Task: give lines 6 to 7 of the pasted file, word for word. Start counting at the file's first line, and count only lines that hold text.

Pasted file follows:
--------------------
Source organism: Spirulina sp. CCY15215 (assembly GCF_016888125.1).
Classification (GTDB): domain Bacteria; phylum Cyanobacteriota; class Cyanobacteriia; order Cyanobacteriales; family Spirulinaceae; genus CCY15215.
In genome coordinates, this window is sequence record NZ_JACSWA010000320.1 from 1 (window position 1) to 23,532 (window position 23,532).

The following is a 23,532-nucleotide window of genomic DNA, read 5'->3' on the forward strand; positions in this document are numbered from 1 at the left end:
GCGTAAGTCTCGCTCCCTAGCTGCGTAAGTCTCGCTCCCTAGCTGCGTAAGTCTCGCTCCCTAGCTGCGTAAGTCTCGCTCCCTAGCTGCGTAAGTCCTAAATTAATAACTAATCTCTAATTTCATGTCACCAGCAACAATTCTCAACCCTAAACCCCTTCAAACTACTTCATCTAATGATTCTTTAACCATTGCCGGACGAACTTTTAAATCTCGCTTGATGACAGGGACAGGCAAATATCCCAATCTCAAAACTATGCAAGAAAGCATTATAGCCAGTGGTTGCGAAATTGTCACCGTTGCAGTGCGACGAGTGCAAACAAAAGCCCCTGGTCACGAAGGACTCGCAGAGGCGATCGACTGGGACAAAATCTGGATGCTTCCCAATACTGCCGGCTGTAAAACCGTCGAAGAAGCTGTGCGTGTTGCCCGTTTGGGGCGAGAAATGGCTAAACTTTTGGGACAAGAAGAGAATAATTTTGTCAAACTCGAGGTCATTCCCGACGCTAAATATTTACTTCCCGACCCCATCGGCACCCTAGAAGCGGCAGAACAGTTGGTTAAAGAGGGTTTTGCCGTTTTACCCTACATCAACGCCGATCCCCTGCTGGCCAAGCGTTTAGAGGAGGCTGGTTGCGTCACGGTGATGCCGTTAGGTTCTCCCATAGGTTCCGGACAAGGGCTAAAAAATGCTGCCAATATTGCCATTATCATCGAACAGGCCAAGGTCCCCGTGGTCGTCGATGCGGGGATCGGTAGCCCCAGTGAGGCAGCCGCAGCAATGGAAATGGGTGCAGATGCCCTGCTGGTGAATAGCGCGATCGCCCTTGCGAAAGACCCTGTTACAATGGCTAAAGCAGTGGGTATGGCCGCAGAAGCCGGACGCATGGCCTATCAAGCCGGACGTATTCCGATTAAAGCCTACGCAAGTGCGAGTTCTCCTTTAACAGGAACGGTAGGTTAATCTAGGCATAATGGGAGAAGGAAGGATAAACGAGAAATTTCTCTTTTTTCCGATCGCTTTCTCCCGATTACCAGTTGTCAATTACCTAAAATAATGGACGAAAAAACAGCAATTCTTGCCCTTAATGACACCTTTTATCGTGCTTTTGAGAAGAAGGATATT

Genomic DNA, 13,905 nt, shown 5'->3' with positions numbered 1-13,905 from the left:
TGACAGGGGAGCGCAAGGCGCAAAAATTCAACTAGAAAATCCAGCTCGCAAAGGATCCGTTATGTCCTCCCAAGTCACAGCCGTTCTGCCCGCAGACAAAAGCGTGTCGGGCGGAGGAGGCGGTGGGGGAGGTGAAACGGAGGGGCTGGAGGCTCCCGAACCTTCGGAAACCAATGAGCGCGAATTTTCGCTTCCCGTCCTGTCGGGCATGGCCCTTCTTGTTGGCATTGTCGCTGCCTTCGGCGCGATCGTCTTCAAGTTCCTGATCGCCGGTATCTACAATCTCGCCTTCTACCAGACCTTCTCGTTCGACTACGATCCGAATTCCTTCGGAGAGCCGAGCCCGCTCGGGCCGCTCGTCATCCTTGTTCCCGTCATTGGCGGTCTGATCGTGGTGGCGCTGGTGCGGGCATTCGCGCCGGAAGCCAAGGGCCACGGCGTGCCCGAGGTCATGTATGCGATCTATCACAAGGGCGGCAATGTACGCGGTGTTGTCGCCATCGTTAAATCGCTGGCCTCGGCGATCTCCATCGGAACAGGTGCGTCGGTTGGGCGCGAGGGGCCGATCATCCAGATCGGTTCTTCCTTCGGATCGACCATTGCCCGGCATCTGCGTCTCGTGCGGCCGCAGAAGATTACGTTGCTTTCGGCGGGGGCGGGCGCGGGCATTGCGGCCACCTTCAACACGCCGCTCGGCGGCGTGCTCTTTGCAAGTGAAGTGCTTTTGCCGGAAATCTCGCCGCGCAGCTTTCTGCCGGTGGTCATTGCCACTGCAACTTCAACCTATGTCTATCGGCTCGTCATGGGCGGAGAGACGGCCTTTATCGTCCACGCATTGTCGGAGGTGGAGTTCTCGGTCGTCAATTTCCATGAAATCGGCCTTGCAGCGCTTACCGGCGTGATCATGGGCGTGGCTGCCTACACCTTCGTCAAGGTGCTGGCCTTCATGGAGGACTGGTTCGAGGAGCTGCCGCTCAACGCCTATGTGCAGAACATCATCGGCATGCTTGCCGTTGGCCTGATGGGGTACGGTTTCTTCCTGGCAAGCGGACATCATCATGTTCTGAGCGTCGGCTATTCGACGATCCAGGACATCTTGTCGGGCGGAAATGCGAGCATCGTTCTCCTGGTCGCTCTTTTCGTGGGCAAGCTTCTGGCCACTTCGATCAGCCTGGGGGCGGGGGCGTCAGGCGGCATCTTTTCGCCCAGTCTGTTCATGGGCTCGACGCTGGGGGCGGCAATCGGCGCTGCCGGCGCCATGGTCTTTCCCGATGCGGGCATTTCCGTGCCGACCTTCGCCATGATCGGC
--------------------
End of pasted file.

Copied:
Genomic DNA, 13,905 nt, shown 5'->3' with positions numbered 1-13,905 from the left:
TGACAGGGGAGCGCAAGGCGCAAAAATTCAACTAGAAAATCCAGCTCGCAAAGGATCCGTTATGTCCTCCCAAGTCACAGCCGTTCTGCCCGCAGACAAAAGCGTGTCGGGCGGAGGAGGCGGTGGGGGAGGTGAAACGGAGGGGCTGGAGGCTCCCGAACCTTCGGAAACCAATGAGCGCGAATTTTCGCTTCCCGTCCTGTCGGGCATGGCCCTTCTTGTTGGCATTGTCGCTGCCTTCGGCGCGATCGTCTTCAAGTTCCTGATCGCCGGTATCTACAATCTCGCCTTCTACCAGACCTTCTCGTTCGACTACGATCCGAATTCCTTCGGAGAGCCGAGCCCGCTCGGGCCGCTCGTCATCCTTGTTCCCGTCATTGGCGGTCTGATCGTGGTGGCGCTGGTGCGGGCATTCGCGCCGGAAGCCAAGGGCCACGGCGTGCCCGAGGTCATGTATGCGATCTATCACAAGGGCGGCAATGTACGCGGTGTTGTCGCCATCGTTAAATCGCTGGCCTCGGCGATCTCCATCGGAACAGGTGCGTCGGTTGGGCGCGAGGGGCCGATCATCCAGATCGGTTCTTCCTTCGGATCGACCATTGCCCGGCATCTGCGTCTCGTGCGGCCGCAGAAGATTACGTTGCTTTCGGCGGGGGCGGGCGCGGGCATTGCGGCCACCTTCAACACGCCGCTCGGCGGCGTGCTCTTTGCAAGTGAAGTGCTTTTGCCGGAAATCTCGCCGCGCAGCTTTCTGCCGGTGGTCATTGCCACTGCAACTTCAACCTATGTCTATCGGCTCGTCATGGGCGGAGAGACGGCCTTTATCGTCCACGCATTGTCGGAGGTGGAGTTCTCGGTCGTCAATTTCCATGAAATCGGCCTTGCAGCGCTTACCGGCGTGATCATGGGCGTGGCTGCCTACACCTTCGTCAAGGTGCTGGCCTTCATGGAGGACTGGTTCGAGGAGCTGCCGCTCAACGCCTATGTGCAGAACATCATCGGCATGCTTGCCGTTGGCCTGATGGGGTACGGTTTCTTCCTGGCAAGCGGACATCATCATGTTCTGAGCGTCGGCTATTCGACGATCCAGGACATCTTGTCGGGCGGAAATGCGAGCATCGTTCTCCTGGTCGCTCTTTTCGTGGGCAAGCTTCTGGCCACTTCGATCAGCCTGGGGGCGGGGGCGTCAGGCGGCATCTTTTCGCCCAGTCTGTTCATGGGCTCGACGCTGGGGGCGGCAATCGGCGCTGCCGGCGCCATGGTCTTTCCCGATGCGGGCATTTCCGTGCCGACCTTCGCCATGATCGGC